Lateral Transfers – Is VT’s Rule too Strict? Part 2.

Last week, I blogged  on lateral transfers, imputed conflicts, and ethical screens.

Consider this hypothetical:

  • Husband and Wife are divorcing
  • Old Firm represents Husband
  • New Firm represents Wife
  • Lawyer works at Old Firm.
  • Lawyer leaves for a job at New Firm

Upon Lawyer’s transfer, will New Firm be disqualified from representing Wife?

In Vermont, the answer is “it depends.”

The applicable rule is V.R.Pr.C. 1.10(a).  The critical question is whether Lawyer participated personally and substantially in Old Firm’s representation of Husband.

  • If the answer is “yes,” the rule imputes Lawyer’s conflict to New Firm and prohibits New Firm from curing the conflict by screening Lawyer.
  • If the answer is “no,” New Firm is not disqualified, even over Husband’s objection. as long as it screens Lawyer.

Last week, comparing the rule to the more lenient ABA Model Rule 1.10, I asked readers whether Vermont’s rule is too strict. I did not receive many responses.

Lateral Transfers: Three Different Approaches

I’ll use the original hypothetical throughout this post.

Jurisdictions are split on the issue.

One approach is to impute conflicts and prohibit screening.  Under this approach, absent Husband’s informed consent to waive the conflict, Lawyer’s conflict is imputed to all attorneys in New Firm and the firm is disqualified.

Other states, allow screening, even without the former client’s consent, but with exceptions.  This is Vermont’s approach.  Lawyer can be screened, but only if Lawyer did not participate personally & substantially in Old Firm’s representation of Husband.   Similarly, New Hampshire, New Firm could screen Lawyer, unless Lawyer “had substantial involvement in, or received substantial material information about, a matter that is ongoing at the time of the firm transfer and that would be the focus of the screening procedures.”  N.H. Rule 1.10(c).  

Finally, still other states allow New Firm to screen Lawyer, even over Husband’s objection, no matter how involved Lawyer was in Old Firm’s representation of Husband.  This is the  ABA approach, as reflected in ABA Model Rule 1.10, and is often referred to as “nonconsenual screening.”

The 2009 Amendment to the ABA Model Rules

Prior to 2009, the ABA Model Rules did not allow firms to screen lateral transfers.  In our hypo, absent Husband’s informed consent to waive a conflict, Lawyer’s conflict was imputed to New Firm and New Firm could no longer represent Wife.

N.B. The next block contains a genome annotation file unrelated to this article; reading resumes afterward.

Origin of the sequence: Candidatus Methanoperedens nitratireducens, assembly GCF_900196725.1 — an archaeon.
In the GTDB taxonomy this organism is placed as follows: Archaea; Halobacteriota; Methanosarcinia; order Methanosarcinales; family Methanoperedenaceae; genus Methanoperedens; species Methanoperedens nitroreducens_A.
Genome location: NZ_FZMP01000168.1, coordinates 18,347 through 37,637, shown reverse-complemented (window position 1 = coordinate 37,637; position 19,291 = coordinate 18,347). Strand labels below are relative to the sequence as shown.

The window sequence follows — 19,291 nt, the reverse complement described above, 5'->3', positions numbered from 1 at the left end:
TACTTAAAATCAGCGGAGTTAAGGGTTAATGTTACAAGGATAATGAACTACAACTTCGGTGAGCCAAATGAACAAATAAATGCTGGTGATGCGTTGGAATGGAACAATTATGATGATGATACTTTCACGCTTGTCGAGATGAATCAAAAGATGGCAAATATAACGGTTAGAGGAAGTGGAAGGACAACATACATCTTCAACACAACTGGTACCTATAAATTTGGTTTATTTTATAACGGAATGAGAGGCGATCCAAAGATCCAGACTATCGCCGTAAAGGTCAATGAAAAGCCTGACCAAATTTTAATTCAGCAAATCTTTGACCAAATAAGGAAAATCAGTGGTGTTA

However, upon the recommendation of the Standing Committee on Professionalism Ethics, the House of Delegates amended the rule to allow firms to screen lateral transfers, even over the objection of the affected former client.  The Committee’s Report & recommendation includes a majority view and a dissenting minority opinion.

By way of summary, the majority’s points:

  • Nonconsensual screening allows lawyers to switch jobs/enjoy professional mobility.
  • Screening strikes an appropriate balance between protecting the former client’s confidences & allowing lawyers to take jobs of their choosing
  • The rules already allow screening when lawyers move to & from government employment.
  • Several states already allow screening when private lawyers switch firms.
  • Screening works, as evidenced by the lack of disciplinary complaints & prosecutions in the states that allow it.

The dissent argued against nonconsensual screening, concluding:

  • “Current rule 1.10 protects former clients against the risk of adverse use or disclosure of confidential information. The proposed amendment substitutes the law firm’s resolution of this risk for the client’s. It catapults the lawyer’s interests over the former client’s determination at precisely the time the lateral lawyer and the new firm have their own and their client’s interests understandably in mind. Lawyers should consult with former clients about these matters and be bound by the client’s determination, which is precisely what current Model Rule 1.10 requires.”  Report & Recommendation, p. 17.

Screening Procedures

Jurisdictions that allow nonconsensual screening generally require the same types of screening procedures.

in Vermont, if Lawyer did not participate personally and substantially in Old Firm’s representation of Husband, New Firm must comply with the three subsections of Rule 1.10(a)(2).  Generally, New Firm must:

  1. Screen Lawyer from any participation in the matter and not letter Lawyer share in any fee generated by the matter; and,
  2. Provide Old Firm with written notice & description of the screening procedures that New Firm will use; and,